| 11:53 am on Jul 18, 2014 (gmt 0)|
Did you use a header checker to make sure your 301 was setup properly?
| 12:04 pm on Jul 18, 2014 (gmt 0)|
Made some changes on my site recently that resulted in a great many 301 redirects and Google didn't seem to like that either. Seems to me like Google is treating sites like this as entirely new sites, making them start from scratch where rankings are concerned. Pages I made 8 years ago are ranking well but anything done in the last couple of years is buried.
| 12:04 pm on Jul 18, 2014 (gmt 0)|
Further to goodroi's question:
- How big is the site? I.e. how many URLs are now redirecting?
- How far ago have you made your changes?
- Has Google recrawled your old URLs to see that they are redirecting to https? If not, Google will have two URLs of each page until it recrawls the site and processes redirects
- I presume you are internally linking to https everywhere, and also that there is no mixture of secure and non-secure content on the page?
| 12:13 pm on Jul 18, 2014 (gmt 0)|
BTW, yes, I checked the headers and this is a site with millions of pages. I started a thread before doing this to see if the two-url scenario was going to be a problem. Didn't get much in the way of answers. Can't speak to the http vs https but I did have to check all internal links to make sure they're going to the right version of the URLS and that looks good. Change was made about 3 weeks ago now with site search showing about 400,000 new urls and just under 3 million old ones.
Mixed content issues is the main reason I haven't gone to https at this point yet and this experience is pretty much convincing me that if I tried it with a site this large, it will just invite another round of disaster.
| 12:23 pm on Jul 18, 2014 (gmt 0)|
welcome to WebmasterWorld, tacoro!
i would look for clues in GWT and also try "fetch as googlebot" to see how google sees your redirects.
| 2:20 pm on Jul 18, 2014 (gmt 0)|
I switched a couple of sites to all https several months ago - I think one of them was fine in a week, and the other one was closer to three weeks, but eventually they ended up where they were before. Didn't gain, didn't lose. Since the client isn't adding any content or improving them any, I don't think the https is going to help much, but it didn't hurt.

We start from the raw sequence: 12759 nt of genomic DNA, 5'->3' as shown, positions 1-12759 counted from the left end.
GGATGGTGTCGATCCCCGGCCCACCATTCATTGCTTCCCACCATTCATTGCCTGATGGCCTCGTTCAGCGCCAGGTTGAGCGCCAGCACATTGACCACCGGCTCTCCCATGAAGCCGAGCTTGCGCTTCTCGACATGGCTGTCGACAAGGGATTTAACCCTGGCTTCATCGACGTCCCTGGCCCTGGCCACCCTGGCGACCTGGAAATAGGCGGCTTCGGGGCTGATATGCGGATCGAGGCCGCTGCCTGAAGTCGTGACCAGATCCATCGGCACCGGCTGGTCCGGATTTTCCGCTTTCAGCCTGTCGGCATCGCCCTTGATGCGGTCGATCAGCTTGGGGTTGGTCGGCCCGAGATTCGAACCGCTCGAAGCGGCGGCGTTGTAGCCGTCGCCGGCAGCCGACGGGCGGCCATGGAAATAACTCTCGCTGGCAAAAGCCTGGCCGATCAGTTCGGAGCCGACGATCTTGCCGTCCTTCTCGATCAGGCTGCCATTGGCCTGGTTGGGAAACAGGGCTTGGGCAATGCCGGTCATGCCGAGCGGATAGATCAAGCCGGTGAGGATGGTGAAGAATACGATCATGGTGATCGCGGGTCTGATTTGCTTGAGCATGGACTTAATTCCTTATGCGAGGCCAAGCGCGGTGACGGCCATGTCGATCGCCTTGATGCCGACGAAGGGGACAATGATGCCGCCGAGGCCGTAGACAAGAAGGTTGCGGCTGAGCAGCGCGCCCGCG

| 1:50 pm on Jul 19, 2014 (gmt 0)|
|According to the latest news on SEO I've read, Google is favoring sites that use https, so I bought a Godaddy SSL certificate for my web to run under https. |
1. Why would Google favor sites that use https?
2. What are the costs of an SSL certificate and other expenses needed to make the switch?
I'm not trying to suggest that Google is doing anything wrong, but am just wondering why there's a movement to https. I know it's supposed to be more secure, but are a lot of people doing it mainly for SEO purposes rather than security? And is it really needed for most individually-owned and operated sites?
| 5:09 pm on Jul 19, 2014 (gmt 0)|
Google is not currently favoring secure websites but this year Matt Cutts said if it was up to him he would give a ranking boost to them and he said it was an important trend.
Some SSL certificates are free, GoDaddy charges about $70 and some places charge much, much more.
Even without the comments from Google, there are privacy reasons and some customers prefer it so there is a general trend towards https. On your personal blog, there is less reason but if you are running a one person e-commerce startup site you should do it.
| 5:54 pm on Jul 19, 2014 (gmt 0)|
I'm guessing Godaddy uses SNI for SSL. I would check for Googlebot&SNI compatibility/issues.
|Mr Bo Jangles|
| 5:39 am on Jul 20, 2014 (gmt 0)|
Um, what sort of sites have "millions of pages" - it's beyond my comprehension. I suppose Wikipedia might be close...
| 2:47 pm on Jul 20, 2014 (gmt 0)|
|Um, what sort of sites have "millions of pages" |
Certainly not your average blog site. Manta states on it's website...
"Manta has 30,028,781 companies under Companies in the United States"
Each one of those companies has its own page. My site is small in comparison.